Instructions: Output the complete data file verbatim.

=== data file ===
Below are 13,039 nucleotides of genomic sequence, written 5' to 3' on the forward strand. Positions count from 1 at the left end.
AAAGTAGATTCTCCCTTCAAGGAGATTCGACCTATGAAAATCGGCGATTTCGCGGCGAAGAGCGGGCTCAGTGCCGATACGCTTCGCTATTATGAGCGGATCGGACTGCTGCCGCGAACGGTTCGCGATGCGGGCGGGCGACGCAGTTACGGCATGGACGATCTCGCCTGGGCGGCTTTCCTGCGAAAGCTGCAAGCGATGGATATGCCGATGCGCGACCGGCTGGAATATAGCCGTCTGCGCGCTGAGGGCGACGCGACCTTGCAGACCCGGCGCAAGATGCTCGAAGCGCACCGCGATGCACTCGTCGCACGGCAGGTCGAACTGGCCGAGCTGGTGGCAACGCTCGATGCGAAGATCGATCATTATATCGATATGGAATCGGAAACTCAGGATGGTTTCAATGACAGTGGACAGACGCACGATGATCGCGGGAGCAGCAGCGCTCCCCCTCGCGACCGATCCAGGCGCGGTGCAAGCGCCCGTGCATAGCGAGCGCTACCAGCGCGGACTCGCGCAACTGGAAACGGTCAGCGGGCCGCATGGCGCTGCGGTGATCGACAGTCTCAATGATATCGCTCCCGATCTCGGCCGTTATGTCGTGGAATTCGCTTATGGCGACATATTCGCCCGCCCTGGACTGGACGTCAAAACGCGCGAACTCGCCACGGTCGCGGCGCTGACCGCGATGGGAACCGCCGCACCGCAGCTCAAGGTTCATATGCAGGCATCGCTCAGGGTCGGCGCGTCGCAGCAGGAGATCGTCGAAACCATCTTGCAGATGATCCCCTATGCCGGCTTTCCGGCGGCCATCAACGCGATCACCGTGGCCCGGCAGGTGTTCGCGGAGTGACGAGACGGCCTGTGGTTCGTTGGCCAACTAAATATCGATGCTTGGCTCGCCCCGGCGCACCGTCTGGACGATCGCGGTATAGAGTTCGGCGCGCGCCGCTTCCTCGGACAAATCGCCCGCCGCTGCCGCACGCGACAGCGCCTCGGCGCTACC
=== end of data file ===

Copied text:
Below are 13,039 nucleotides of genomic sequence, written 5' to 3' on the forward strand. Positions count from 1 at the left end.
AAAGTAGATTCTCCCTTCAAGGAGATTCGACCTATGAAAATCGGCGATTTCGCGGCGAAGAGCGGGCTCAGTGCCGATACGCTTCGCTATTATGAGCGGATCGGACTGCTGCCGCGAACGGTTCGCGATGCGGGCGGGCGACGCAGTTACGGCATGGACGATCTCGCCTGGGCGGCTTTCCTGCGAAAGCTGCAAGCGATGGATATGCCGATGCGCGACCGGCTGGAATATAGCCGTCTGCGCGCTGAGGGCGACGCGACCTTGCAGACCCGGCGCAAGATGCTCGAAGCGCACCGCGATGCACTCGTCGCACGGCAGGTCGAACTGGCCGAGCTGGTGGCAACGCTCGATGCGAAGATCGATCATTATATCGATATGGAATCGGAAACTCAGGATGGTTTCAATGACAGTGGACAGACGCACGATGATCGCGGGAGCAGCAGCGCTCCCCCTCGCGACCGATCCAGGCGCGGTGCAAGCGCCCGTGCATAGCGAGCGCTACCAGCGCGGACTCGCGCAACTGGAAACGGTCAGCGGGCCGCATGGCGCTGCGGTGATCGACAGTCTCAATGATATCGCTCCCGATCTCGGCCGTTATGTCGTGGAATTCGCTTATGGCGACATATTCGCCCGCCCTGGACTGGACGTCAAAACGCGCGAACTCGCCACGGTCGCGGCGCTGACCGCGATGGGAACCGCCGCACCGCAGCTCAAGGTTCATATGCAGGCATCGCTCAGGGTCGGCGCGTCGCAGCAGGAGATCGTCGAAACCATCTTGCAGATGATCCCCTATGCCGGCTTTCCGGCGGCCATCAACGCGATCACCGTGGCCCGGCAGGTGTTCGCGGAGTGACGAGACGGCCTGTGGTTCGTTGGCCAACTAAATATCGATGCTTGGCTCGCCCCGGCGCACCGTCTGGACGATCGCGGTATAGAGTTCGGCGCGCGCCGCTTCCTCGGACAAATCGCCCGCCGCTGCCGCACGCGACAGCGCCTCGGCGCTACC